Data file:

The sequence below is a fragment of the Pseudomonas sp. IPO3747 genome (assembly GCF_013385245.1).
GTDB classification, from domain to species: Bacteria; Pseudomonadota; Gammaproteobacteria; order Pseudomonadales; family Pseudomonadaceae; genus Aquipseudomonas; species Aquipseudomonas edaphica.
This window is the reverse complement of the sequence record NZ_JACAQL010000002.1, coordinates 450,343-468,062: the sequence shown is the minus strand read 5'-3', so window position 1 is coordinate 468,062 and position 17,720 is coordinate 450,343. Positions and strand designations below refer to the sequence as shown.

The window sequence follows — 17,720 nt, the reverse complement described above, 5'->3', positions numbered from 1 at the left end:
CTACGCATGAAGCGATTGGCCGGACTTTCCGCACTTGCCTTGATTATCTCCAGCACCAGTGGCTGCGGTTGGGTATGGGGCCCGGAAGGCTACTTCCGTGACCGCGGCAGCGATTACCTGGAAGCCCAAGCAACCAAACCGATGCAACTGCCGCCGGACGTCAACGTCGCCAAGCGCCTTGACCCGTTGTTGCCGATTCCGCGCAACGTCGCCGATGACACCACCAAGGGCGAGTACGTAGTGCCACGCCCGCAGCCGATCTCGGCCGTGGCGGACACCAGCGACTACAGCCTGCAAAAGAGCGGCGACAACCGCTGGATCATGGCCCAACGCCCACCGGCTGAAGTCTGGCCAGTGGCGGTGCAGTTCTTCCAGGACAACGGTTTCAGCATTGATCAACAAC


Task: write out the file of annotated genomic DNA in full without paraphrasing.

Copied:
The sequence below is a fragment of the Pseudomonas sp. IPO3747 genome (assembly GCF_013385245.1).
GTDB classification, from domain to species: Bacteria; Pseudomonadota; Gammaproteobacteria; order Pseudomonadales; family Pseudomonadaceae; genus Aquipseudomonas; species Aquipseudomonas edaphica.
This window is the reverse complement of the sequence record NZ_JACAQL010000002.1, coordinates 450,343-468,062: the sequence shown is the minus strand read 5'-3', so window position 1 is coordinate 468,062 and position 17,720 is coordinate 450,343. Positions and strand designations below refer to the sequence as shown.

The window sequence follows — 17,720 nt, the reverse complement described above, 5'->3', positions numbered from 1 at the left end:
CTACGCATGAAGCGATTGGCCGGACTTTCCGCACTTGCCTTGATTATCTCCAGCACCAGTGGCTGCGGTTGGGTATGGGGCCCGGAAGGCTACTTCCGTGACCGCGGCAGCGATTACCTGGAAGCCCAAGCAACCAAACCGATGCAACTGCCGCCGGACGTCAACGTCGCCAAGCGCCTTGACCCGTTGTTGCCGATTCCGCGCAACGTCGCCGATGACACCACCAAGGGCGAGTACGTAGTGCCACGCCCGCAGCCGATCTCGGCCGTGGCGGACACCAGCGACTACAGCCTGCAAAAGAGCGGCGACAACCGCTGGATCATGGCCCAACGCCCACCGGCTGAAGTCTGGCCAGTGGCGGTGCAGTTCTTCCAGGACAACGGTTTCAGCATTGATCAACAAC